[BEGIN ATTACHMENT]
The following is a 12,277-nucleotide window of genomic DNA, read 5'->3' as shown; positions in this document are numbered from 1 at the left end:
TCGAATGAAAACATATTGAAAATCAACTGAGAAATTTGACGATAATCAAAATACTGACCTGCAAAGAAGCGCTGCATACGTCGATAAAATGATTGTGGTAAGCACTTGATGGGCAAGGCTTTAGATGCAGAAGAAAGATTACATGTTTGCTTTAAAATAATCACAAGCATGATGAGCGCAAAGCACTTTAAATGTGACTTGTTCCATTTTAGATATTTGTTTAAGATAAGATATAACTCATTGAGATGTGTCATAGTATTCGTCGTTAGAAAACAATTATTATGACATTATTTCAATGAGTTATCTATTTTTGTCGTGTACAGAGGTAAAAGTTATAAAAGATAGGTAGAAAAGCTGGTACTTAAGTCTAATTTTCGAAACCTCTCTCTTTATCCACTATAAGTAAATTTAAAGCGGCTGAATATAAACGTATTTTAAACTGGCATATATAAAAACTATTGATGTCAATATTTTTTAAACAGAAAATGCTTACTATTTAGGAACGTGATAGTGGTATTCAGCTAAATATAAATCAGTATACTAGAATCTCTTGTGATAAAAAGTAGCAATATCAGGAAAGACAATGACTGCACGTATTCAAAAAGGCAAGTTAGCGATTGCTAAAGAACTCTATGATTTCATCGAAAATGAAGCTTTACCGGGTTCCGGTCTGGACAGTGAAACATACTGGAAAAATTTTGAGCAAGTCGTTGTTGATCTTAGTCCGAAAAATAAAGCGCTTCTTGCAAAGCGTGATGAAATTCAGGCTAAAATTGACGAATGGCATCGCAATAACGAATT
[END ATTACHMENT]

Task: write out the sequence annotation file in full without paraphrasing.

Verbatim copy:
The following is a 12,277-nucleotide window of genomic DNA, read 5'->3' as shown; positions in this document are numbered from 1 at the left end:
TCGAATGAAAACATATTGAAAATCAACTGAGAAATTTGACGATAATCAAAATACTGACCTGCAAAGAAGCGCTGCATACGTCGATAAAATGATTGTGGTAAGCACTTGATGGGCAAGGCTTTAGATGCAGAAGAAAGATTACATGTTTGCTTTAAAATAATCACAAGCATGATGAGCGCAAAGCACTTTAAATGTGACTTGTTCCATTTTAGATATTTGTTTAAGATAAGATATAACTCATTGAGATGTGTCATAGTATTCGTCGTTAGAAAACAATTATTATGACATTATTTCAATGAGTTATCTATTTTTGTCGTGTACAGAGGTAAAAGTTATAAAAGATAGGTAGAAAAGCTGGTACTTAAGTCTAATTTTCGAAACCTCTCTCTTTATCCACTATAAGTAAATTTAAAGCGGCTGAATATAAACGTATTTTAAACTGGCATATATAAAAACTATTGATGTCAATATTTTTTAAACAGAAAATGCTTACTATTTAGGAACGTGATAGTGGTATTCAGCTAAATATAAATCAGTATACTAGAATCTCTTGTGATAAAAAGTAGCAATATCAGGAAAGACAATGACTGCACGTATTCAAAAAGGCAAGTTAGCGATTGCTAAAGAACTCTATGATTTCATCGAAAATGAAGCTTTACCGGGTTCCGGTCTGGACAGTGAAACATACTGGAAAAATTTTGAGCAAGTCGTTGTTGATCTTAGTCCGAAAAATAAAGCGCTTCTTGCAAAGCGTGATGAAATTCAGGCTAAAATTGACGAATGGCATCGCAATAACGAATT